Clock Synchronisation

Circadian oscillations are found in many tissues and even in cultured cells. All clocks show a certain degree of self-sustainment – e.g. under tissue culture conditions – but in vivo are tightly controlled by the master circadian pacemaker of the suprachiasmatic nuclei (SCN). In the absence of external time cues, the SCN clock – and with it the whole organism – "free-runs" with a precise species-specific period of close to (but not exactly) 24 hours. This endogenous rhythm is determined by so called clock genes with circadian expression profiles, regulated via a system of interlocked transcriptional/translational feedback loops. These molecular oscillations are translated into physiological and, ultimately, behavioral rhythms by the circadian timing system. We are interested in the mechanistic basis of this translation process. How can the clock network integrate different timing signals from the environment, and how are clock gene rhythms translated into physiological functions?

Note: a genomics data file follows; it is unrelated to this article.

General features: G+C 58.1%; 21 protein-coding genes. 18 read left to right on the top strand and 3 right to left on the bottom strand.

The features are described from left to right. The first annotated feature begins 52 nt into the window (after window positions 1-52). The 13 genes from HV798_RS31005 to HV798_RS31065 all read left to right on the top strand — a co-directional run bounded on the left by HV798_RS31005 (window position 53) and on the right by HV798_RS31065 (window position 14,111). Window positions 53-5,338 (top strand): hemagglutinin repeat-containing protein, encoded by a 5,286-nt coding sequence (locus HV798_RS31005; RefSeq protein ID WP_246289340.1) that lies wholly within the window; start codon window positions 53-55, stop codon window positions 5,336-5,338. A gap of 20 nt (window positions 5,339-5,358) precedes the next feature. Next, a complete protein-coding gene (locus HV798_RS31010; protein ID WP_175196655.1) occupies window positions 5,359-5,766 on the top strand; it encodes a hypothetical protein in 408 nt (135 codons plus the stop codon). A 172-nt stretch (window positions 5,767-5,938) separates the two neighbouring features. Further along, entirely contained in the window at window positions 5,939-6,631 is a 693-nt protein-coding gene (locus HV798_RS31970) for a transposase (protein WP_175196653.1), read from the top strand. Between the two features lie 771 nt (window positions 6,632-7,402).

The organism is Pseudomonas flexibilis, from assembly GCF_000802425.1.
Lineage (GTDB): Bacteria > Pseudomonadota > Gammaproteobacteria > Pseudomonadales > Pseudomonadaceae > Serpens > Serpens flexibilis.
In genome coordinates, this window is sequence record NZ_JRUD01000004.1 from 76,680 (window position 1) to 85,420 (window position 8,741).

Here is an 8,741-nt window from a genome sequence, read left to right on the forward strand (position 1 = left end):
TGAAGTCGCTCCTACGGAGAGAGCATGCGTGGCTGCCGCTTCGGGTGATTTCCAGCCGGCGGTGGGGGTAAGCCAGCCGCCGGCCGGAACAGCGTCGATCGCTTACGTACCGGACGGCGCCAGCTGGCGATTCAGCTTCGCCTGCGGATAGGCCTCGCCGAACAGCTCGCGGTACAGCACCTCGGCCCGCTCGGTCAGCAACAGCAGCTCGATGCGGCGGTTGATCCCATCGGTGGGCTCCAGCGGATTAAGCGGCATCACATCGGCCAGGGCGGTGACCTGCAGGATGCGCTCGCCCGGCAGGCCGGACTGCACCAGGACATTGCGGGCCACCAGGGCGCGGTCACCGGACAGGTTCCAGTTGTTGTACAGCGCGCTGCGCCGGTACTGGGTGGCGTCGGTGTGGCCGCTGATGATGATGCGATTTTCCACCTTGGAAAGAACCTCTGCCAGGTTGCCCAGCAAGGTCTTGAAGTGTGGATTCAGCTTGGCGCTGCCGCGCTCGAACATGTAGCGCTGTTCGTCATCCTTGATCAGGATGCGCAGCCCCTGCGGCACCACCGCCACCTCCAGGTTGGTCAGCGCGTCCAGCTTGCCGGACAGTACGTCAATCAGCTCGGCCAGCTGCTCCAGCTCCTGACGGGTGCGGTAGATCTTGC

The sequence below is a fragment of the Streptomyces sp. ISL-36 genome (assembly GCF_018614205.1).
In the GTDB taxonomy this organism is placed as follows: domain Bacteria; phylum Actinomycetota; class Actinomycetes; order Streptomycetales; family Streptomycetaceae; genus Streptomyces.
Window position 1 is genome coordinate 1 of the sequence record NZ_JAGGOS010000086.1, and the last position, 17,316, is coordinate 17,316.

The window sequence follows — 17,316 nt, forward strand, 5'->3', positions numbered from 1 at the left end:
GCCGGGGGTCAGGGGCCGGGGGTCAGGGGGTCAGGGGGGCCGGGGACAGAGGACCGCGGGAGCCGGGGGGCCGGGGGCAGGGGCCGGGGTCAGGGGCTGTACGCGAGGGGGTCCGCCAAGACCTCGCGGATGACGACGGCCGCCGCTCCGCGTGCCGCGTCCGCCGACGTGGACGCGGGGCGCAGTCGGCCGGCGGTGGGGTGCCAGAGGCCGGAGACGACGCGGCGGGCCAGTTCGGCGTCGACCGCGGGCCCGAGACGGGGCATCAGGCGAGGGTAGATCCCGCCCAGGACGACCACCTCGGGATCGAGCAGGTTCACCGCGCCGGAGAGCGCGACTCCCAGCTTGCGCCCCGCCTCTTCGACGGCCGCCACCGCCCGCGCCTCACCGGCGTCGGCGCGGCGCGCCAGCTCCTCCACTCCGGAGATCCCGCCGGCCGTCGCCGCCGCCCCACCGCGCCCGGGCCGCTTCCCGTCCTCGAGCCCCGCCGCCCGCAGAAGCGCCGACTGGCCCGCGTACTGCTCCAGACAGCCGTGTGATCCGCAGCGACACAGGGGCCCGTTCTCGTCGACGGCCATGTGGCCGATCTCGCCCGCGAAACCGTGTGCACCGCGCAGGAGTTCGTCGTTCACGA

Ongoing projects:

- Differentiating zeitgeber input to peripheral clock resetting.

- Mediators of peripheral metabolic feedback to CNS clock rhythms.


Selected References: